Multifamily Permits by Intention: For-Rent vs. For-Sale

 

Source: ULI Terwilliger Center & RCLCO

Missing-middle housing, a term coined by Opticos Design, is defined as housing typologies at densities between those of single-family homes and mid-rise communities whose scale would be compatible with single-family homes. This includes duplexes, triplexes, fourplexes, courtyard buildings, bungalow courts, townhouses, multiplexes, and live/work buildings. These product types have higher acceptance when the development is located near public transportation, has rideshare options more readily available, or has an element of walkability.

Designed by Opticos Architects and built by Holmes Homes, Mews offers units ranging from 900 to 1,300 square feet with original pricing from $180,000 to $280,000. Mews achieved the highest price per square foot in the planned community of Daybreak in South Jordan, Utah.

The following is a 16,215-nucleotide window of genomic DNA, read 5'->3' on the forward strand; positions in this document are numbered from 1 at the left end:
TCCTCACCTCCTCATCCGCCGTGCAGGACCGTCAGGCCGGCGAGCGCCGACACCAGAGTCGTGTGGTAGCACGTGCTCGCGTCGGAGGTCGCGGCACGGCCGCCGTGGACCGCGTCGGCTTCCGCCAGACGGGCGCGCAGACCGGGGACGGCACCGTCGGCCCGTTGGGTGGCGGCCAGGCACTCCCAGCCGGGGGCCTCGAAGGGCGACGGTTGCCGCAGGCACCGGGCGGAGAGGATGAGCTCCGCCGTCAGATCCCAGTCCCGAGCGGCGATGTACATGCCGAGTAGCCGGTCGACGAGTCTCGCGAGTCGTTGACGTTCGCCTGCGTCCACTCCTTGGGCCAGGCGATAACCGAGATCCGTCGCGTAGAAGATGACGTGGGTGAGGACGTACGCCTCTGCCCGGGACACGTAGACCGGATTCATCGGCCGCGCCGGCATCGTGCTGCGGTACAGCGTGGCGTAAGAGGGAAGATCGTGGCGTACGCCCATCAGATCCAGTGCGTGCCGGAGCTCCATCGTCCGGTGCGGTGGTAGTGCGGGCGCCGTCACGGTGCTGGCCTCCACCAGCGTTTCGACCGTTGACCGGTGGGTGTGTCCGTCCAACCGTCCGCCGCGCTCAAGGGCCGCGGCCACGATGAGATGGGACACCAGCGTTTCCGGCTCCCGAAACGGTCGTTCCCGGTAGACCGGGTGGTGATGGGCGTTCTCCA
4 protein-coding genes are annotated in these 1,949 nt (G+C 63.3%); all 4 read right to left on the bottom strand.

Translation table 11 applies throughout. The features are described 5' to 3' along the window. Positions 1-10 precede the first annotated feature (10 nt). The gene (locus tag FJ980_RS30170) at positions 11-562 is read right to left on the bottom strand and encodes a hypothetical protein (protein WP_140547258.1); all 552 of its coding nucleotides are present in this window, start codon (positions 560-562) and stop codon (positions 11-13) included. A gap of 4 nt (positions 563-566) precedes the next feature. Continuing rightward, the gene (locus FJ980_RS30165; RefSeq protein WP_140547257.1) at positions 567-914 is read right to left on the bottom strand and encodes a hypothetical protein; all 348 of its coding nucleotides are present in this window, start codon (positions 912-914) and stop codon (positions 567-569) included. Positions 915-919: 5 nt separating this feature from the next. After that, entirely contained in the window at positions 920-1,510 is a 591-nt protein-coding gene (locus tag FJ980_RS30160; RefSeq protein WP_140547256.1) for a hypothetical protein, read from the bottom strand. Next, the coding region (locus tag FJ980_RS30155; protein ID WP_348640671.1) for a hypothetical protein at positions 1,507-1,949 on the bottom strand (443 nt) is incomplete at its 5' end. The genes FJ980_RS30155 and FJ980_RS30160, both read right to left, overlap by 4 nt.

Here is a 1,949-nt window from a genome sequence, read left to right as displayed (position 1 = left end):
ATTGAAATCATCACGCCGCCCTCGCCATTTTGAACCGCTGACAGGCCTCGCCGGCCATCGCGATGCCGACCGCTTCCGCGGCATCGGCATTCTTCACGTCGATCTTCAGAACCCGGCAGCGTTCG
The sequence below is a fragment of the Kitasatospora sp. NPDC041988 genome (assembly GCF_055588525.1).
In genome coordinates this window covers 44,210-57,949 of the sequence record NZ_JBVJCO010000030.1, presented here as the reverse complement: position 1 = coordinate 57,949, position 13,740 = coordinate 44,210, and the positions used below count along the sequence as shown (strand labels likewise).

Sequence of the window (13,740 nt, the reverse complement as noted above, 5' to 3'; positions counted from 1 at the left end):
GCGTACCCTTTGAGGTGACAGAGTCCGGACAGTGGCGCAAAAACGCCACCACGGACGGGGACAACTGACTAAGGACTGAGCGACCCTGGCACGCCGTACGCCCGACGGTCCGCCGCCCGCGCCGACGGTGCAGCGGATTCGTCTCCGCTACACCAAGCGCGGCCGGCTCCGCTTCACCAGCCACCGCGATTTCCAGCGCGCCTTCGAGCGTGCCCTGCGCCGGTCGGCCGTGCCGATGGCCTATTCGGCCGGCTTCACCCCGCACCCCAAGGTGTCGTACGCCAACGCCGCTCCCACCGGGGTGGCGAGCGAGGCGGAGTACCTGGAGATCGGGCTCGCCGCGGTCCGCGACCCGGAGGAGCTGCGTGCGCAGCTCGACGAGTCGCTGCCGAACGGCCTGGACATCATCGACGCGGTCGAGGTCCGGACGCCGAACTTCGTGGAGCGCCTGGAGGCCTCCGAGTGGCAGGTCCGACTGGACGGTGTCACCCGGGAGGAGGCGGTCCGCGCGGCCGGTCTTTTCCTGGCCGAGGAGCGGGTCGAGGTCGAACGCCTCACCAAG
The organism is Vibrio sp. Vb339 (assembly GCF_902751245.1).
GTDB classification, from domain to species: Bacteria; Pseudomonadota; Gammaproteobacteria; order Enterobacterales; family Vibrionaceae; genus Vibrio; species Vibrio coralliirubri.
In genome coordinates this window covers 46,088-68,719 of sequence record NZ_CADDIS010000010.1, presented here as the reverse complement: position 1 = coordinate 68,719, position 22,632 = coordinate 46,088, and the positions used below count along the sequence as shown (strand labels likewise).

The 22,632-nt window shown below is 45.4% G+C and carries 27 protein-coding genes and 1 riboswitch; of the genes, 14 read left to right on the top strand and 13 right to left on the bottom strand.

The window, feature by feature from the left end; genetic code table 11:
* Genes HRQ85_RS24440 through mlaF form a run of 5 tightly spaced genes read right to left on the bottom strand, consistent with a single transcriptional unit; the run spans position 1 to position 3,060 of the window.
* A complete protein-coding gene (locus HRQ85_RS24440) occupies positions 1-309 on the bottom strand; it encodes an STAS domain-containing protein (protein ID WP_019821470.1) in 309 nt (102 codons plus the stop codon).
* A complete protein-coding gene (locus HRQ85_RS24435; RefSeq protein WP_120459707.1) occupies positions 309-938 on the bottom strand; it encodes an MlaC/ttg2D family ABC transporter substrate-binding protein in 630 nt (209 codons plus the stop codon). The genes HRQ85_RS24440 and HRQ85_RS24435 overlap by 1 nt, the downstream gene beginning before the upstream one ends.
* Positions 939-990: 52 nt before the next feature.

4. High-Density Detached

In many areas of the country, detached living is the preferred housing type for potential homebuyers. According to RCLCO’s consumer research, over 55% of households, regardless of age, would prefer a single-family detached home to other housing types. Detached cluster homes allow higher density than traditional single-family homes but create the traditional feel that many homebuyers are looking for. The design of motor court, green court, and alley loaded configurations yield densities in the eight to 15 units per acre range with smaller house footprints yielding up to 20 units per acre depending on the site’s efficiencies.

Lennar Homes offers two blended detached cluster products in Lewis Communities’ Preserve in Chino, California. The two communities, Autumn Field and Olive Grove, demonstrate segmentation within a similar home size and density range that can attract diverse buyer profiles through different configurations of a motor and green court.

Product Strategies